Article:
We bet you're wondering about all the references to horses, reigns, and bits. You're probably also wondering what the heck horse-related metaphors and imagery are doing in a play about whether or not sexuality can be policed by the government. Let's discuss.
When Duke Vincentio talks about his tendency to be a lax ruler, he speaks about his subjects as though they're a bunch of "headstrong" horses that need to be reined in by Vienna's laws:
We have strict statutes and most biting laws.
The needful bits and curbs to headstrong weeds,
Which for this nineteen years we have let slip; (1.3.3)
The Duke admits that, for the past several years, he's allowed his unruly subjects to flout the laws of Vienna. Specifically, the Duke's allowed his subjects to thumb their noses at the city's sex laws, which is why prostitution and fornication have become uncontrollable.
As it turns out, this passage sounds a lot like what the sixteenth-century English Puritan Phillip Stubbes famously writes in The Anatomy of Abuses (1587). Check out the metaphor Stubbes uses when he complains that parents who don't punish their children are responsible for all of society's problems:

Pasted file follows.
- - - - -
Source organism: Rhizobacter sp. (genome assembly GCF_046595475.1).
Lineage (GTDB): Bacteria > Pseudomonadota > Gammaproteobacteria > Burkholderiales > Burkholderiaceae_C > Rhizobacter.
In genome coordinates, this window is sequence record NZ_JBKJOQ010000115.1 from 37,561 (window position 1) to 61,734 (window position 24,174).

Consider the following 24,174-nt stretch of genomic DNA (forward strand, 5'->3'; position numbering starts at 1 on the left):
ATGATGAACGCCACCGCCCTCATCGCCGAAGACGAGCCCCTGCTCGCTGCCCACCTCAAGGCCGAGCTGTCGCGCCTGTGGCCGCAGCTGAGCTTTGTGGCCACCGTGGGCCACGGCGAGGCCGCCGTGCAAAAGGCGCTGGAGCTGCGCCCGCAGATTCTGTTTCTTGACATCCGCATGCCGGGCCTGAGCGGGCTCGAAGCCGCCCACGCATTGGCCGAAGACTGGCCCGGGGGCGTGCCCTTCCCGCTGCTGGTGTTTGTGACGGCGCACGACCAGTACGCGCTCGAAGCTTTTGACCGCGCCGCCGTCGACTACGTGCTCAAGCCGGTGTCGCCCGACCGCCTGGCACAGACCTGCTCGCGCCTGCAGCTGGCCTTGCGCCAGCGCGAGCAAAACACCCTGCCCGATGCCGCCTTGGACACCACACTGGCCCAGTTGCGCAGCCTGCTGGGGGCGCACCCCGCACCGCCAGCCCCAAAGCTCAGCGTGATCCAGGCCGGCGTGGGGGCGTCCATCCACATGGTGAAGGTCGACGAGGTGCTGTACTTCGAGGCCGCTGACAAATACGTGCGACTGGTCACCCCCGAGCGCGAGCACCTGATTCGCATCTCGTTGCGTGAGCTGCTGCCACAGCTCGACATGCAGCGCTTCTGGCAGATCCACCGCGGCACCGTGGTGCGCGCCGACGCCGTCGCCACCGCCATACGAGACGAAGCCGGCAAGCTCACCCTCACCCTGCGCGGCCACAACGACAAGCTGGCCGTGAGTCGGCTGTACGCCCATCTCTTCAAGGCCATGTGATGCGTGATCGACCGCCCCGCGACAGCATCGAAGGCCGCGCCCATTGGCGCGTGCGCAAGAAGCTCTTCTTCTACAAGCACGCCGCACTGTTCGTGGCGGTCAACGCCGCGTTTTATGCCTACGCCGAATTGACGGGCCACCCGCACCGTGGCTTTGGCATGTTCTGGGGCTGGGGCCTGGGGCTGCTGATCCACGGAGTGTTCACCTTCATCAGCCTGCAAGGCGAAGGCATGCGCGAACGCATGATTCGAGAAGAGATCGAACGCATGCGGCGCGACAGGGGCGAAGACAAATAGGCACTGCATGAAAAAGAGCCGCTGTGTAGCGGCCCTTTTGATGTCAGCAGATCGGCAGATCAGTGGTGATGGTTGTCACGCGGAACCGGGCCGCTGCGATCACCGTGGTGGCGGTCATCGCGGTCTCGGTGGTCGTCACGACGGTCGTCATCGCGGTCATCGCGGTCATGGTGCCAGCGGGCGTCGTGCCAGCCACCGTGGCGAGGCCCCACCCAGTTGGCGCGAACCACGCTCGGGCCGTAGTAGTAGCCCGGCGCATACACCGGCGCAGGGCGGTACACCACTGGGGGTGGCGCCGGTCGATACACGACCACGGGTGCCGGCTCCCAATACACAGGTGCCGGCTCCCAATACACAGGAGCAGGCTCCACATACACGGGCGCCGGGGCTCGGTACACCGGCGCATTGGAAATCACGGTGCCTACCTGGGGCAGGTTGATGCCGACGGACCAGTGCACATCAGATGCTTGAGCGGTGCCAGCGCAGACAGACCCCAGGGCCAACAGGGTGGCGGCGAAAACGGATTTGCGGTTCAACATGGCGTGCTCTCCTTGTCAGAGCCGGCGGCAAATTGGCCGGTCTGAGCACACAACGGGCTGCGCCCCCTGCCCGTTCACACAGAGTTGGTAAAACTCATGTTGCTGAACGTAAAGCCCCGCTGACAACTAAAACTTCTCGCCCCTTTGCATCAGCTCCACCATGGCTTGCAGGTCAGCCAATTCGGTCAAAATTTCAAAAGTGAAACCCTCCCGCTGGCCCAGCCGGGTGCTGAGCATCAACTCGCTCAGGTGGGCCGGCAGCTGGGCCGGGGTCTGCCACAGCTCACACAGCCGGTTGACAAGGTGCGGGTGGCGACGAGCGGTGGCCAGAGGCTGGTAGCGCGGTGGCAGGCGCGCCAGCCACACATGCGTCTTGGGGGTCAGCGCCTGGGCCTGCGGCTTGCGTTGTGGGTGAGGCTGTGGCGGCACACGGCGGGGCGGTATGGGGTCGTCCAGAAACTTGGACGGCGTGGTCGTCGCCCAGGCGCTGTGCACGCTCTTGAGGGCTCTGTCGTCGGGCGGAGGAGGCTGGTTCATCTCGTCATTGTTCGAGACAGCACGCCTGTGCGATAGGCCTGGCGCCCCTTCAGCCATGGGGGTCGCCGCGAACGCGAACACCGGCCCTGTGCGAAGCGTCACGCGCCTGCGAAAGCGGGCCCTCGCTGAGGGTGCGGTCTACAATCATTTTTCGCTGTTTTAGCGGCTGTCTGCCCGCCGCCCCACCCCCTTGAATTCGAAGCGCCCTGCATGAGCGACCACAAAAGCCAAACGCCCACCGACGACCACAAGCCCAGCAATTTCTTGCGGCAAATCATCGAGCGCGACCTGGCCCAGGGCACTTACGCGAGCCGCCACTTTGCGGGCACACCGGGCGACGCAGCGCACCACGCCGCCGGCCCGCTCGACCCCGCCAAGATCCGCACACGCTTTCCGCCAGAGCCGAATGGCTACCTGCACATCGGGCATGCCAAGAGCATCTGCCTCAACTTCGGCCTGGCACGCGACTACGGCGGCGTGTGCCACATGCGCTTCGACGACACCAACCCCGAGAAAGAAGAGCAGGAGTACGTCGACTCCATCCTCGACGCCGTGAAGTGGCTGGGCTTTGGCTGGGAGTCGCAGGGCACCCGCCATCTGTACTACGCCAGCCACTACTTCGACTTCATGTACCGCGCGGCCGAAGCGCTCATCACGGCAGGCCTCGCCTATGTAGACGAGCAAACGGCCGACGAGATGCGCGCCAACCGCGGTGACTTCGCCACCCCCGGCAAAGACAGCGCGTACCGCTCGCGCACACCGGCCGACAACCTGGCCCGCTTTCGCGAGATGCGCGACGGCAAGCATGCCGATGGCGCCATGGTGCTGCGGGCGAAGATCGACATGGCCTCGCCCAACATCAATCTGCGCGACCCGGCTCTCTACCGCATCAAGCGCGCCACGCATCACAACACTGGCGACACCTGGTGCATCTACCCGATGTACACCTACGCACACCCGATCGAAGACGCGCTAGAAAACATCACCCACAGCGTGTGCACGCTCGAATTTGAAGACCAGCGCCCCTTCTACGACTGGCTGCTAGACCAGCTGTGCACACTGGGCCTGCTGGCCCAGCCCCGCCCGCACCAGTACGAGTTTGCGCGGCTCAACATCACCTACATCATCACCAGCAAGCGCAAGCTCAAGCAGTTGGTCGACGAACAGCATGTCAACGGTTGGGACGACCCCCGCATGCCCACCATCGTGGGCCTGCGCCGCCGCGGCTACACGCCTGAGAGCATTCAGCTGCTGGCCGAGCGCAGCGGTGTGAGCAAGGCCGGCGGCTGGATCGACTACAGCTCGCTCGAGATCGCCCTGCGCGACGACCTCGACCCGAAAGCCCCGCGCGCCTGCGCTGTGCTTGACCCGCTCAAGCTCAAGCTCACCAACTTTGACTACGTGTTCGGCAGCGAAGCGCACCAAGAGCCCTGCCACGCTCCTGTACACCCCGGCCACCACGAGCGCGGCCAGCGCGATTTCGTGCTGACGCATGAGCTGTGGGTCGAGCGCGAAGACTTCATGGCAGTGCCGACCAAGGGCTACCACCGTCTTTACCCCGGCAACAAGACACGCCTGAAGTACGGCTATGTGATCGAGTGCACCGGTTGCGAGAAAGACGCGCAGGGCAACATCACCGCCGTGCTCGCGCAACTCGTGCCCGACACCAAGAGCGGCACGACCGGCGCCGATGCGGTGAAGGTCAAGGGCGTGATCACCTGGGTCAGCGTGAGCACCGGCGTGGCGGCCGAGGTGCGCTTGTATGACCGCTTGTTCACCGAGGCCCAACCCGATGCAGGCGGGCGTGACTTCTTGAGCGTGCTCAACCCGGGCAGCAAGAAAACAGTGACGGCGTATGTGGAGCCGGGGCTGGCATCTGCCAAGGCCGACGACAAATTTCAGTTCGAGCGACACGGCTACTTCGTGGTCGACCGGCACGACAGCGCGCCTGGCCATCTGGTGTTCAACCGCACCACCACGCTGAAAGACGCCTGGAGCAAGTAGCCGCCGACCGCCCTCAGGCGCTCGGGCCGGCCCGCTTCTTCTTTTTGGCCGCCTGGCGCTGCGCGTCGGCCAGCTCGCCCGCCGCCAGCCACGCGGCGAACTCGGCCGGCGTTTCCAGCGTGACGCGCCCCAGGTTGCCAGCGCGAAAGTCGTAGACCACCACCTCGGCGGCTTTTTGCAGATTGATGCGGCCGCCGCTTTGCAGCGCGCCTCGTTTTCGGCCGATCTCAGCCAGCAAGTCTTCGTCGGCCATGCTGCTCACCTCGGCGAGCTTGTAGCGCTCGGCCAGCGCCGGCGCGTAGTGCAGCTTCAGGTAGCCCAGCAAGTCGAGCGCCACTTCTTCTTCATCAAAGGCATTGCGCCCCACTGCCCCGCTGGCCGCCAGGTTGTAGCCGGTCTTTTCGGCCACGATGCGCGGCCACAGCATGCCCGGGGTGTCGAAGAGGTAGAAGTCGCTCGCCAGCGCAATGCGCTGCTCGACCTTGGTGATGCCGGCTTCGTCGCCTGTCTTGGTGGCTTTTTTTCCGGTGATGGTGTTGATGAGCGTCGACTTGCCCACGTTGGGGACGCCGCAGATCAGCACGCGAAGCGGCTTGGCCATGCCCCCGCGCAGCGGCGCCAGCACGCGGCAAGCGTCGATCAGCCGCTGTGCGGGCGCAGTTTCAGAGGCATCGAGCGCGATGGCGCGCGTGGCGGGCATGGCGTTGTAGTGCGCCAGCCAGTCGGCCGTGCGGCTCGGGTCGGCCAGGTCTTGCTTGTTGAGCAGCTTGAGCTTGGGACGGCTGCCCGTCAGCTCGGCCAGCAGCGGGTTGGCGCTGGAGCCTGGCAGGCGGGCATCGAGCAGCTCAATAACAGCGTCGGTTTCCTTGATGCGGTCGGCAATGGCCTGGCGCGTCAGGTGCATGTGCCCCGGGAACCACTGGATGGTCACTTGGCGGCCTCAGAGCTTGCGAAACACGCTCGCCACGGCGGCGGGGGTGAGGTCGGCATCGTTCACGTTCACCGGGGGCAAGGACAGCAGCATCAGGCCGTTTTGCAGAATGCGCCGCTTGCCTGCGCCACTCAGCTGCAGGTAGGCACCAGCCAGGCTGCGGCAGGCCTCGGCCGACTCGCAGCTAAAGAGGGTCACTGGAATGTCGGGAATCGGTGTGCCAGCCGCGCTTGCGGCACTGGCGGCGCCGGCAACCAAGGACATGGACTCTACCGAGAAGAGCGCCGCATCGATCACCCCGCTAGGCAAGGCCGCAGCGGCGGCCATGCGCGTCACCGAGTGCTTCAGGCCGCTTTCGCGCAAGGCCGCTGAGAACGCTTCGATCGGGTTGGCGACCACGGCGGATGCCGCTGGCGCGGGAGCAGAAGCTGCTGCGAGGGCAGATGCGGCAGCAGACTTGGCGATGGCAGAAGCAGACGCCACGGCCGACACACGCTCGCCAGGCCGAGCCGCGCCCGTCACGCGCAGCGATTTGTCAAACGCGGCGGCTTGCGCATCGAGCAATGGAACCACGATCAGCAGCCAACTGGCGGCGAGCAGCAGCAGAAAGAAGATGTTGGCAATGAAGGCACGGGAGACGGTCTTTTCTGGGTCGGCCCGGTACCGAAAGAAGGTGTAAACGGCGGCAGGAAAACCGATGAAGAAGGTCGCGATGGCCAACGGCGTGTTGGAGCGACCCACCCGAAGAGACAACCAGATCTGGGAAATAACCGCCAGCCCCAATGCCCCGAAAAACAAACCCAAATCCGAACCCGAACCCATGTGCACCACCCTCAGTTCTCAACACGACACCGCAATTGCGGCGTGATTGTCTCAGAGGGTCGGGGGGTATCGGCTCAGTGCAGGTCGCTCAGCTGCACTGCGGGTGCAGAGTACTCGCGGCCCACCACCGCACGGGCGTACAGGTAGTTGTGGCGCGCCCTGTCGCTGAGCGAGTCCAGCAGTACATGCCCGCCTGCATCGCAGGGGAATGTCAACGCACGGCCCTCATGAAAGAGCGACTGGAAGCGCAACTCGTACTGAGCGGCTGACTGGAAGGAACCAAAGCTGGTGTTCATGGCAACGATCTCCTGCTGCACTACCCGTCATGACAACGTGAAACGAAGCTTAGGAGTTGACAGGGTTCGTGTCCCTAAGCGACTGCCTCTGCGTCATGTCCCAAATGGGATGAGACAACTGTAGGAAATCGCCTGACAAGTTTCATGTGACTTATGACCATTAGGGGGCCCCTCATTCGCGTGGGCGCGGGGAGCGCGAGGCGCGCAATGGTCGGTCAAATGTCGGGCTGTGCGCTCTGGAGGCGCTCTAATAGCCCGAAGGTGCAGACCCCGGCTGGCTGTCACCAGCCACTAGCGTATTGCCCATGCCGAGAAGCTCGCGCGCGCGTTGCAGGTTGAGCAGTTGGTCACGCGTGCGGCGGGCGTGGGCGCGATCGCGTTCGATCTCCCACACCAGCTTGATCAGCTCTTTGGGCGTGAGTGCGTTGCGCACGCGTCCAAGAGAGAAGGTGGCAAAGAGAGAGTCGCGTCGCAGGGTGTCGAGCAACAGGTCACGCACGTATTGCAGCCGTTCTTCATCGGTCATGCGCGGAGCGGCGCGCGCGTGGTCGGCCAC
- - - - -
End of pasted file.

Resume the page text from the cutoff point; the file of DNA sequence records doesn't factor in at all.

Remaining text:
Give a wild horse the liberty of the head never so little and he will run headlong to thine and his own destruction also. [...] So correct Children in their tender years.
In Measure for Measure, this unruly human being = wild horse concept turns up repeatedly. When Angelo propositions Isabella, he says "I have begun / And now I give my sensual race the rein" (2.4.24). In other words, Angelo sees his pursuit of Isabella as a "sensual race" and says he can't control himself, which is why he gives in to unbridled desire.
This seems like a pretty fitting metaphor for the way human desires can either be put in check or given free reign, don't you think? For centuries, sex, lust, and passion have been associated with wild horses, which is why we so often see scantily clad men and women riding bareback in steamy music videos and perfume ads.
P.S. There's a similar metaphor at work in The Taming of the Shrew, where Petruchio's "taming" of "wild Kate" is often compared to a horse being broken in.